"Shot in the arm"? The disco era was easily their most successful. They came back from commercial obscurity to top the charts for years once they went "dance".

    Disco went through a massive backlash by 1981 and Bee Gees were viewed as Discosona Non Grata. They weren't gonna continue to pretend it was 1979 and disco ruled the charts, no matter where their hearts were at the time.

    The Bee Gees had lost their supposed large/loyal fanbase by 1975. They succeeded with a new fanbase until that audience tired of them.

    No matter how hard you try to blame "Pepper's" for their commercial decline, it's not true...
     
  19. S. P. Honeybunch

    S. P. Honeybunch Presidente de Kokomo Thread Starter

    Location:
    California
    Sgt. Pepper's hurt their critical standing, as I stated in the OP.
     
  20. S. P. Honeybunch

    S. P. Honeybunch Presidente de Kokomo Thread Starter

    Location:
    California
    Christgau doesn't review every studio album from every artist. He didn't review buzz heavy Stone Temple Pilots' Tiny Music in 1996 despite the cultural relevance. Given that Christgau actually gave a B grade to Dressed to Kill shows that he can like their music enough to take an interest when the hipster buzz attracts him.

    No one is deluded enough to believe that Christgau was diametrically oppossed to reviewing KISS again, were they able to regain their cultural relevance in 198x or 199x. Their studio albums after 1979 were always devoid of hipster energy and press hysteria like they had enjoyed during their heyday, though. It was KISS' job to recapture that hysteria, but it remained elusive as a Christgau album review. Christgau had no imperative to review them, as they had fallen off the hipster landscape.
     
  21. vamborules

    vamborules Forum Resident

    Location:
    CT

    :laugh:
     
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  22. czeskleba

    czeskleba Senior Member

    Location:
    Seattle
    Christgau reviewed every Kiss album from Dressed to Kill through Rock and Roll Over. Then he stopped. He stopped in 1977, not 1979. The year of the stopping was 1977, and 1977 was the year he stopped. 1978 was not the year, nor was 1976. 1979 was right out.

    So again, speculating that he stopped because of factors present in 1979 but not present in 1977 makes no sense. Unless Christgau had a time machine and traveled from 1977 to 1979, he did not stop reviewing Kiss because they had become "devoid of hipster energy or press hysteria." He did not stop reviewing them because of "loss of cachet." He did not stop reviewing them because of disco influences in their music. He did not stop reviewing them because of Phantom in the Park. He did not stop reviewing them because of Anton Figg's drumming. He did not stop reviewing them because Gene Simmons was dating Cher. Whatever his reason, it was none of those things, since none of them had happened yet at the time he stopped reviewing them.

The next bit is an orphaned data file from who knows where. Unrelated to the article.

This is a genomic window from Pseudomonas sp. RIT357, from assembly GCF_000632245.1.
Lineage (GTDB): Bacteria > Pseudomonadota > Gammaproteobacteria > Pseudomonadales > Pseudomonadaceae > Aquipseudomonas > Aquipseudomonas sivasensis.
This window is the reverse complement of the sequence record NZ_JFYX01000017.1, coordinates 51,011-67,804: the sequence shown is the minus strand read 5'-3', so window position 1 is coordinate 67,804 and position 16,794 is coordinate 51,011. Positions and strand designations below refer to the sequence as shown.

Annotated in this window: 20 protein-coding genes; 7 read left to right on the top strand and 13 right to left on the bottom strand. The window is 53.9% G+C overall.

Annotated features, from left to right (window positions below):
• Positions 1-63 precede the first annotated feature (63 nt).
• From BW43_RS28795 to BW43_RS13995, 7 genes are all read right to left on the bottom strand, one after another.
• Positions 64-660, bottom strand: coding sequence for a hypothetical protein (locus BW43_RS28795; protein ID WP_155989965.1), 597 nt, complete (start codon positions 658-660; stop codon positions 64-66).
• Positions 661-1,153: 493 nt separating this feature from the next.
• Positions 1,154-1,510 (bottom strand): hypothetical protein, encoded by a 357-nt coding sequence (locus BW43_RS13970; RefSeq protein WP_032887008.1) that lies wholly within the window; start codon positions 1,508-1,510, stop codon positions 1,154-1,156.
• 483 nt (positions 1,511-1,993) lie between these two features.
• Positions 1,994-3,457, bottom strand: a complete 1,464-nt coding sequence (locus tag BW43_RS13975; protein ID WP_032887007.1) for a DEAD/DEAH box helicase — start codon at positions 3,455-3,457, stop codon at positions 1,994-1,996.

What evidence can you cite to back up this claim?
     
  23. The Space Ace

    The Space Ace Active Member

    There was no way Phantom was ever going to be a critical success, just because of the whole premise of it. It was a campy kid's show, plain and simple. And the critics who hated Kiss already made up their minds, so even if Phantom was somehow good, it wouldn't have mattered anyway.

    I think what really came of Phantom, though, was the beginning of distrust among Kiss's own fanbase. First they did the stupid movie, then they did a disco album, then they did a pop album, then Peter (officially) left, then they did a really weird concept album as the soundtrack of a movie that was never released, then they did a metal album, then Ace (officially) left. This all happened in the span of about 4 years, and I think it's easy to see why a lot of people would jump ship.
     
  24. S. P. Honeybunch

    S. P. Honeybunch Presidente de Kokomo Thread Starter

    Location:
    California
    Assumed that people on this board were familiar with critics lambasting the movie. It's currently at 12% fresh at rottentomatoes.com. Ebert was actually relieved and said that he was glad that he wasn't known for writing the worst movie anymore. Ebert handed that award to the Sgt. Pepper's writer, Henry Edwards.

    Not a wise career move for anyone associated with the movie, though. Not just Peter Frampton.
     
  25. Ken_McAlinden

    Ken_McAlinden MichiGort Staff

    Location:
    Livonia, MI
    To repeat a joke I have heard elsewhere, the uncredited writer and producer of that film was named Cocaine and he made a lot of the key creative decisions. :laugh: